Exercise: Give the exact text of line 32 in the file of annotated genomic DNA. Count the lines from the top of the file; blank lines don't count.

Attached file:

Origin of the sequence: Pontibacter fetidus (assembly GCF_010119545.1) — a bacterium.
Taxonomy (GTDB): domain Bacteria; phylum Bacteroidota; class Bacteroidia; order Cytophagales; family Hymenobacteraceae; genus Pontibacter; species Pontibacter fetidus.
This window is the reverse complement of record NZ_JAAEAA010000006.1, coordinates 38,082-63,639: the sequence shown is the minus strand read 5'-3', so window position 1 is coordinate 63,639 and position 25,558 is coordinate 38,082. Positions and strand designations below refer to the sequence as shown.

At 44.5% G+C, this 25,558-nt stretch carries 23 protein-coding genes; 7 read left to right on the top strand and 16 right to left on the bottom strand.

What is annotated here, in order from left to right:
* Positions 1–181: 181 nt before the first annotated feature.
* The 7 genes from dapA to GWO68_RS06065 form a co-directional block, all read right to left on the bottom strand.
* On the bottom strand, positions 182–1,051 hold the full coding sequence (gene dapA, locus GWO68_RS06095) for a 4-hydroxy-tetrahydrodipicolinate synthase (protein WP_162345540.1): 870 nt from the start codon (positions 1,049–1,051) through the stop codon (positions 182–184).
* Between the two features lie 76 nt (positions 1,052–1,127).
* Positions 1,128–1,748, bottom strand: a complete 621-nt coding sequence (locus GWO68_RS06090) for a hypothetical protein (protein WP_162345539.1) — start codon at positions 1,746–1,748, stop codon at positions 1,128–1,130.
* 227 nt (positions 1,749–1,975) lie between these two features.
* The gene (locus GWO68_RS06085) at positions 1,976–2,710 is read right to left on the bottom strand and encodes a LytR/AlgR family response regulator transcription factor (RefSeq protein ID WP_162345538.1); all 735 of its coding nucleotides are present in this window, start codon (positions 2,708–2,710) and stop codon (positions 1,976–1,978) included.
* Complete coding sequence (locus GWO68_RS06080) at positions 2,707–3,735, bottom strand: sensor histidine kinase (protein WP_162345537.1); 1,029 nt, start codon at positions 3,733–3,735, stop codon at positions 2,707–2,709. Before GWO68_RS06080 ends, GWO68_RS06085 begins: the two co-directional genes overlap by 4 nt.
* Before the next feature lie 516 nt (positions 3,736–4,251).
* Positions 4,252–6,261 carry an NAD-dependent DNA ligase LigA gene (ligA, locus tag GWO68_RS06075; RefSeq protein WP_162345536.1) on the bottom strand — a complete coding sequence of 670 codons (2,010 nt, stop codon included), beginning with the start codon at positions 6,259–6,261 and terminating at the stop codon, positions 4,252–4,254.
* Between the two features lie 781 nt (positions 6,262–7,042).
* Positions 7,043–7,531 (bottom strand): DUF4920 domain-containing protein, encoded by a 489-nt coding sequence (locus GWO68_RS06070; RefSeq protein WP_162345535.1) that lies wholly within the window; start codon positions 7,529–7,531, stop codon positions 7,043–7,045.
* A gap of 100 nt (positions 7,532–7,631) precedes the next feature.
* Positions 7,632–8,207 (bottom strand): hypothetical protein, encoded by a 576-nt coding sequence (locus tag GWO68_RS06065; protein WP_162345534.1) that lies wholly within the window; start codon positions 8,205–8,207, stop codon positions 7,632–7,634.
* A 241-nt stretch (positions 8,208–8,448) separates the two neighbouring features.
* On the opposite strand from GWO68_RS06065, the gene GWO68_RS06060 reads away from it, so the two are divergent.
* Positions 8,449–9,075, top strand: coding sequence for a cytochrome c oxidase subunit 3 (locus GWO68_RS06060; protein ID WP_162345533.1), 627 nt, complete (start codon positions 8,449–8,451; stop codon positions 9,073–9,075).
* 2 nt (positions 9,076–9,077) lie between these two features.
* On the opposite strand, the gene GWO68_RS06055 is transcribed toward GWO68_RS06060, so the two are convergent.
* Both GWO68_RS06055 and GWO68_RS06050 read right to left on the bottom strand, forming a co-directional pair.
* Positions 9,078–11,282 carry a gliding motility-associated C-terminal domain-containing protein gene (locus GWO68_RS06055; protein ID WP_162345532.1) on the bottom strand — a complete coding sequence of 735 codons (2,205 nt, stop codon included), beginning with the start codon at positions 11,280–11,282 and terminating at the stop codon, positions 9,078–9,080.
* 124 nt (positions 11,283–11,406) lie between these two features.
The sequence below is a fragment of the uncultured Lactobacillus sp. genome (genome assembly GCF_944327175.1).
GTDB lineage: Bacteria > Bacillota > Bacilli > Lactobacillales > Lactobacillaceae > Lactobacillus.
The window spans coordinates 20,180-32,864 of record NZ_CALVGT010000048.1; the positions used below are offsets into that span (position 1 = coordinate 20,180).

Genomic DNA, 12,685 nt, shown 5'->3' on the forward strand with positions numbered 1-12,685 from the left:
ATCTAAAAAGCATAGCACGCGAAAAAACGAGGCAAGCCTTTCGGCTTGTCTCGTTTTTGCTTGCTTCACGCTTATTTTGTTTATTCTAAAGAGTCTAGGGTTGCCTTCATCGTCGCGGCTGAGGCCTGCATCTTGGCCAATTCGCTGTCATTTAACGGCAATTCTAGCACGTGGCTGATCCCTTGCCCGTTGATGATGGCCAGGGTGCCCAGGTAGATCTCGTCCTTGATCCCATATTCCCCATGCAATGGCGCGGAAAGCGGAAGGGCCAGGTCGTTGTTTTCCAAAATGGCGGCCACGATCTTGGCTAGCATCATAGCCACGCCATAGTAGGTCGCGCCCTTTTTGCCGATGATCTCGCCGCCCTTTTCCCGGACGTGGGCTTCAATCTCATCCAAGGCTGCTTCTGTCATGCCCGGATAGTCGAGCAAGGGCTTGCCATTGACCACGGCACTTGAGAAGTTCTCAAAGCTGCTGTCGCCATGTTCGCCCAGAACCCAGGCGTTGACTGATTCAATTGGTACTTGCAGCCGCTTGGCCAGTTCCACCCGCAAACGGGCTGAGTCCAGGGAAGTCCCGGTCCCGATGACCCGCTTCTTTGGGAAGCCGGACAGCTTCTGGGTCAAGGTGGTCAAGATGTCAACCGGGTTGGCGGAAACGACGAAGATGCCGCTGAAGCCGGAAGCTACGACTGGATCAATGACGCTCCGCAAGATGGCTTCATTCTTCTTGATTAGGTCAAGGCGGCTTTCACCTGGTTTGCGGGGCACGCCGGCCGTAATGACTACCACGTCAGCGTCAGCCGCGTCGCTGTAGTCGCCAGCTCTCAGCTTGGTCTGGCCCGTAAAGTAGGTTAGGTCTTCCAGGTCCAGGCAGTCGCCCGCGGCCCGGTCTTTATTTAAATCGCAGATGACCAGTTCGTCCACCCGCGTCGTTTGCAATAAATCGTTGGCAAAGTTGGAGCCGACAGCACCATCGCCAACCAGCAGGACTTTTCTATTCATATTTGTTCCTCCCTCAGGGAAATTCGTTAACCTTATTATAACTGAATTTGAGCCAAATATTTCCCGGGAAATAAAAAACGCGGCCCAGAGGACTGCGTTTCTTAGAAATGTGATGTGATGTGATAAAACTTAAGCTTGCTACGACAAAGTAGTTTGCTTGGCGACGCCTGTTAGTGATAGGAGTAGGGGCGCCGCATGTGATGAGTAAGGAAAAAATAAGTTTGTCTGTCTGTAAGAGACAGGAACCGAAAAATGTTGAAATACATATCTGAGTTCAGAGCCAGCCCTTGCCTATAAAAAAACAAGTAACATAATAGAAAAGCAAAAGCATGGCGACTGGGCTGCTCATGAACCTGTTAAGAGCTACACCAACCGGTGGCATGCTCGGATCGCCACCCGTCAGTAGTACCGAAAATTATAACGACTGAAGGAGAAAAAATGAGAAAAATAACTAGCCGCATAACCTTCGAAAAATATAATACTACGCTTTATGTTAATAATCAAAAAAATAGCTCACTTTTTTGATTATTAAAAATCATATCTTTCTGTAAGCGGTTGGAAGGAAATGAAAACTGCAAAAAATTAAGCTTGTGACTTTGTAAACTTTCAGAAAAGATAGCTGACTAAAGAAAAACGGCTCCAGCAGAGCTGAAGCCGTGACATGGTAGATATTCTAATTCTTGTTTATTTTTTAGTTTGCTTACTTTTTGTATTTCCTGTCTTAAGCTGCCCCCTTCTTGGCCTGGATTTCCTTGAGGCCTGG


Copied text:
ATCTAAAAAGCATAGCACGCGAAAAAACGAGGCAAGCCTTTCGGCTTGTCTCGTTTTTGCTTGCTTCACGCTTATTTTGTTTATTCTAAAGAGTCTAGGGTTGCCTTCATCGTCGCGGCTGAGGCCTGCATCTTGGCCAATTCGCTGTCATTTAACGGCAATTCTAGCACGTGGCTGATCCCTTGCCCGTTGATGATGGCCAGGGTGCCCAGGTAGATCTCGTCCTTGATCCCATATTCCCCATGCAATGGCGCGGAAAGCGGAAGGGCCAGGTCGTTGTTTTCCAAAATGGCGGCCACGATCTTGGCTAGCATCATAGCCACGCCATAGTAGGTCGCGCCCTTTTTGCCGATGATCTCGCCGCCCTTTTCCCGGACGTGGGCTTCAATCTCATCCAAGGCTGCTTCTGTCATGCCCGGATAGTCGAGCAAGGGCTTGCCATTGACCACGGCACTTGAGAAGTTCTCAAAGCTGCTGTCGCCATGTTCGCCCAGAACCCAGGCGTTGACTGATTCAATTGGTACTTGCAGCCGCTTGGCCAGTTCCACCCGCAAACGGGCTGAGTCCAGGGAAGTCCCGGTCCCGATGACCCGCTTCTTTGGGAAGCCGGACAGCTTCTGGGTCAAGGTGGTCAAGATGTCAACCGGGTTGGCGGAAACGACGAAGATGCCGCTGAAGCCGGAAGCTACGACTGGATCAATGACGCTCCGCAAGATGGCTTCATTCTTCTTGATTAGGTCAAGGCGGCTTTCACCTGGTTTGCGGGGCACGCCGGCCGTAATGACTACCACGTCAGCGTCAGCCGCGTCGCTGTAGTCGCCAGCTCTCAGCTTGGTCTGGCCCGTAAAGTAGGTTAGGTCTTCCAGGTCCAGGCAGTCGCCCGCGGCCCGGTCTTTATTTAAATCGCAGATGACCAGTTCGTCCACCCGCGTCGTTTGCAATAAATCGTTGGCAAAGTTGGAGCCGACAGCACCATCGCCAACCAGCAGGACTTTTCTATTCATATTTGTTCCTCCCTCAGGGAAATTCGTTAACCTTATTATAACTGAATTTGAGCCAAATATTTCCCGGGAAATAAAAAACGCGGCCCAGAGGACTGCGTTTCTTAGAAATGTGATGTGATGTGATAAAACTTAAGCTTGCTACGACAAAGTAGTTTGCTTGGCGACGCCTGTTAGTGATAGGAGTAGGGGCGCCGCATGTGATGAGTAAGGAAAAAATAAGTTTGTCTGTCTGTAAGAGACAGGAACCGAAAAATGTTGAAATACATATCTGAGTTCAGAGCCAGCCCTTGCCTATAAAAAAACAAGTAACATAATAGAAAAGCAAAAGCATGGCGACTGGGCTGCTCATGAACCTGTTAAGAGCTACACCAACCGGTGGCATGCTCGGATCGCCACCCGTCAGTAGTACCGAAAATTATAACGACTGAAGGAGAAAAAATGAGAAAAATAACTAGCCGCATAACCTTCGAAAAATATAATACTACGCTTTATGTTAATAATCAAAAAAATAGCTCACTTTTTTGATTATTAAAAATCATATCTTTCTGTAAGCGGTTGGAAGGAAATGAAAACTGCAAAAAATTAAGCTTGTGACTTTGTAAACTTTCAGAAAAGATAGCTGACTAAAGAAAAACGGCTCCAGCAGAGCTGAAGCCGTGACATGGTAGATATTCTAATTCTTGTTTATTTTTTAGTTTGCTTACTTTTTGTATTTCCTGTCTTAAGCTGCCCCCTTCTTGGCCTGGATTTCCTTGAGGCCTGG